Acupuncture as An Adjunct for Sedation during Lithotripsy

Department of Anesthesiology, Yale University School of Medicine, New Haven, CT 06520-8041, USA.
The Journal of Alternative and Complementary Medicine (Impact Factor: 1.59). 04/2007; 13(2):241-6. DOI: 10.1089/acm.2006.6262
Source: PubMed


To determine whether a combination of auricular and body acupuncture is effective as an adjunct for the preprocedural anxiety and pain management in patients undergoing lithotripsy procedures.
Randomized controlled study. SETTING AND LOCATION: Lithotripsy suite located at the Yale New Haven Hospital, New Haven CT.
Adult patients who were scheduled to receive elective lithotripsy procedures.
Acupuncture group: Preprocedural auricular acupuncture intervention combined with intraprocedural electroacupuncture stimulation (n = 29); Sham control group: Preprocedural sham auricular acupuncture intervention combined with intraprocedural sham electroacupuncture stimulation (n = 27). OUTCOMES MEASUREMENT: Preprocedural anxiety, intraprocedural alfentanil consumption, visual analogue scale for pain.
Patients in the acupuncture group were less anxious preprocedure than those in the Sham Control Group 32 (29-34) versus 40 (35-45) (p = 0.029). Similarly, patients in the Acupuncture Group used a lesser amount of alfentanil than those in the sham control group (p = 0.040). The adjustable alfentanil consumption as expressed by median rate of alfentanil consumption of 1 (0.6-1.6) microg kg(-1) minute(-1) in the acupuncture group was lower than that of 1.5 (0.9-2.3) microg kg(-1) minute(-1) in the sham control group. Patients in the Acupuncture group also reported lower pain scores on admission to the recovery room (p = 0.014).
A combination of auricular and body acupuncture can be used as an adjunct treatment to decrease preprocedural anxiety and intraprocedural analgesia in patients undergoing lithotripsy.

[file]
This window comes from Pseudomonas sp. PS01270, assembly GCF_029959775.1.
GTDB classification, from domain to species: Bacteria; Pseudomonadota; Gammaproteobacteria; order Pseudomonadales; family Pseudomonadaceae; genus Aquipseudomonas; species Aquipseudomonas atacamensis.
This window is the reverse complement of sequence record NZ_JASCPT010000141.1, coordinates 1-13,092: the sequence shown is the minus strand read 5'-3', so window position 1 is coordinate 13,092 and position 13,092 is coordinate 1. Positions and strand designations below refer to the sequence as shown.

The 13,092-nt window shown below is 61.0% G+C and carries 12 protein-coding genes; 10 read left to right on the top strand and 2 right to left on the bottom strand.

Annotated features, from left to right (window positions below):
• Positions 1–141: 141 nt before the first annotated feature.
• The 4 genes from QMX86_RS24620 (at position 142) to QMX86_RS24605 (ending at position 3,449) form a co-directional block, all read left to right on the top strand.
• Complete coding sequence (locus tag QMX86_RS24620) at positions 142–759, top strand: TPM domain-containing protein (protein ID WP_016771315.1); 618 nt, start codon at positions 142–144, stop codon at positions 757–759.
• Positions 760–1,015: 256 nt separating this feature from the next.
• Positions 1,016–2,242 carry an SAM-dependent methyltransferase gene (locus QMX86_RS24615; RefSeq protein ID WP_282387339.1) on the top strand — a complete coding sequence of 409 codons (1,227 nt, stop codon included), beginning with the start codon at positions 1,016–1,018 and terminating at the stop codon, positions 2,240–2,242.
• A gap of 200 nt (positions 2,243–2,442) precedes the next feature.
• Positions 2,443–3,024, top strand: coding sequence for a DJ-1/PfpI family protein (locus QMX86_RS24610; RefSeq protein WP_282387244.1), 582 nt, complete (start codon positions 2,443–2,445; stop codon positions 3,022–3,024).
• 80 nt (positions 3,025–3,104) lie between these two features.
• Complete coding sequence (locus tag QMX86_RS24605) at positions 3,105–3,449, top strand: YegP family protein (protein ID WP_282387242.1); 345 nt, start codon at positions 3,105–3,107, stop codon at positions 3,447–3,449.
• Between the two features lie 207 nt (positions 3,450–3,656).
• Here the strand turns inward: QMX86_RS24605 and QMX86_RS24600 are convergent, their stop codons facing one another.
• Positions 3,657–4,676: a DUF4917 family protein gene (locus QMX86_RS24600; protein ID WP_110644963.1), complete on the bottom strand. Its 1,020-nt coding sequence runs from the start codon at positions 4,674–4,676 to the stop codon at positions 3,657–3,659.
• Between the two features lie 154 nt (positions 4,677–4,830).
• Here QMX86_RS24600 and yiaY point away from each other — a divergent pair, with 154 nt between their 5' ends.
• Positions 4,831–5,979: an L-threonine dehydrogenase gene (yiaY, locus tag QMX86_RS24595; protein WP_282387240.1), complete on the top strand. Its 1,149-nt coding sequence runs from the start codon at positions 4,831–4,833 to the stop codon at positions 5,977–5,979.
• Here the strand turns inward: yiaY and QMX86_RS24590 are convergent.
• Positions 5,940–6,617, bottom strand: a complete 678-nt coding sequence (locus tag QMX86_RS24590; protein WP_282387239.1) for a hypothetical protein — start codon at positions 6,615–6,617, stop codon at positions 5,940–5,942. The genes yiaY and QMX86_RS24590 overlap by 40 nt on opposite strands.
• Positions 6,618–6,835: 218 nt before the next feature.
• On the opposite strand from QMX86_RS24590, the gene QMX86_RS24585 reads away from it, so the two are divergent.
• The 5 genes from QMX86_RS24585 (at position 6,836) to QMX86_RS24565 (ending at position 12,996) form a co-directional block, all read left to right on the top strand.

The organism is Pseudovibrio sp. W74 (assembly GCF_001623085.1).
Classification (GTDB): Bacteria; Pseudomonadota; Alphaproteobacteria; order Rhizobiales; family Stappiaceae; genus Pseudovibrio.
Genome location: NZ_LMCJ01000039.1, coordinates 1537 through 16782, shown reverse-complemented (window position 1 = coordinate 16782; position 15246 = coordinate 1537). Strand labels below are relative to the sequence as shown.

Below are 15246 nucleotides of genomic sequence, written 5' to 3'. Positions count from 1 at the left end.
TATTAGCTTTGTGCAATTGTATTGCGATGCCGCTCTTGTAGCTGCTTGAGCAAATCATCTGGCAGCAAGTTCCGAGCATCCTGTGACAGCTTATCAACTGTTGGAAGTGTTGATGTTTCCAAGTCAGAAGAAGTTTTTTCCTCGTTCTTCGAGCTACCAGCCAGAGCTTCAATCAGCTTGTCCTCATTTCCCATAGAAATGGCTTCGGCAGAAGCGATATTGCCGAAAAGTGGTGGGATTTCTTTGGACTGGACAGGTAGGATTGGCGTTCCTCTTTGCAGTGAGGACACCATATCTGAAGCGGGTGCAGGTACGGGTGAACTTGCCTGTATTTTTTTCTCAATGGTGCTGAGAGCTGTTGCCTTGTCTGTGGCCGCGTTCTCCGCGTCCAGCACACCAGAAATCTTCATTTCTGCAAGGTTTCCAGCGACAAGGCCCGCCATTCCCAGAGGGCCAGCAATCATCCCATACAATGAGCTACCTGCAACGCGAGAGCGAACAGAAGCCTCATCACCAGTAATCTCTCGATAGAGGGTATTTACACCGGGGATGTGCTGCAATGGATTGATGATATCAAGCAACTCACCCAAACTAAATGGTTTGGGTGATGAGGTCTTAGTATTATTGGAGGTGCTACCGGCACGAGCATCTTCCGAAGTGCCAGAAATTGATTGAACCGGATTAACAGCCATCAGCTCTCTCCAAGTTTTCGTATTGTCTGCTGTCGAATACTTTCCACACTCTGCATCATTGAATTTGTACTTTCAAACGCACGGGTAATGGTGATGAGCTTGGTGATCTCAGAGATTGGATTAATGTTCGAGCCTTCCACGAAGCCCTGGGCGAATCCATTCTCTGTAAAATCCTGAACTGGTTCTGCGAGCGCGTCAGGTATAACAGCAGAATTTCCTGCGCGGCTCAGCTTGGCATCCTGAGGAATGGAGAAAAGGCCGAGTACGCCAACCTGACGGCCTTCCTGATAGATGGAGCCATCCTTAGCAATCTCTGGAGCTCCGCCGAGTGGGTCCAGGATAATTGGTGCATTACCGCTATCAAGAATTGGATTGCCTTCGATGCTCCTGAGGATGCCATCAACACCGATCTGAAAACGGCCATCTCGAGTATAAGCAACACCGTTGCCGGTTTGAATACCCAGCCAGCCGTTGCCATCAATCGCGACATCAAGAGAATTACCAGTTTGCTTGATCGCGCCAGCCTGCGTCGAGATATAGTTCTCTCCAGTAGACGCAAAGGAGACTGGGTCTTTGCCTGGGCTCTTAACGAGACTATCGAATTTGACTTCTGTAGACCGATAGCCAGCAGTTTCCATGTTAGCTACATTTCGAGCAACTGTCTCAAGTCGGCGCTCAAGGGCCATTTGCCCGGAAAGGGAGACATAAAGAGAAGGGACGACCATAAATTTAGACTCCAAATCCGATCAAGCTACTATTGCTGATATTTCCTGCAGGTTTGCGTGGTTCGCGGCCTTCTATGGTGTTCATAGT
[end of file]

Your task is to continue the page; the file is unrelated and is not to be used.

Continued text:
7 Reads
  • Source
    • "Two of the included studies investigated patient satisfaction via VAS scales (0–10 points) [20] and discontinuous numeric scales (from 1 to 5) [10]; no significant group differences were observed (MD = 0.38, P = .31, 95% CI [−0.35, 1.12]). "
    [Show abstract] [Hide abstract]
    ABSTRACT: Background. Acupuncture has been shown to reduce preoperative anxiety in several previous randomized controlled trials (RCTs). In order to assess the preoperative anxiolytic efficacy of acupuncture therapy, this study conducted a meta-analysis of an array of appropriate studies. Methods. Four electronic databases (MEDLINE, EMBASE, CENTRAL, and CINAHL) were searched up to February 2014. In the meta-analysis data were included from RCT studies in which groups receiving preoperative acupuncture treatment were compared with control groups receiving a placebo for anxiety. Results. Fourteen publications (N = 1,034) were included. Six publications, using the State-Trait Anxiety Inventory-State (STAI-S), reported that acupuncture interventions led to greater reductions in preoperative anxiety relative to sham acupuncture (mean difference = 5.63, P < .00001, 95% CI [4.14, 7.11]). Further eight publications, employing visual analogue scales (VAS), also indicated significant differences in preoperative anxiety amelioration between acupuncture and sham acupuncture (mean difference = 19.23, P < .00001, 95% CI [16.34, 22.12]). Conclusions. Acupuncture therapy aiming at reducing preoperative anxiety has a statistically significant effect relative to placebo or nontreatment conditions. Well-designed and rigorous studies that employ large sample sizes are necessary to corroborate this finding.
    Evidence-based Complementary and Alternative Medicine 09/2014; 2014:850367. DOI:10.1155/2014/850367 · 1.88 Impact Factor
  • Source
    [Show abstract] [Hide abstract]
    ABSTRACT: Abstract
  • Source
    The New Zealand medical journal 09/1976; 84(570):170.
Show more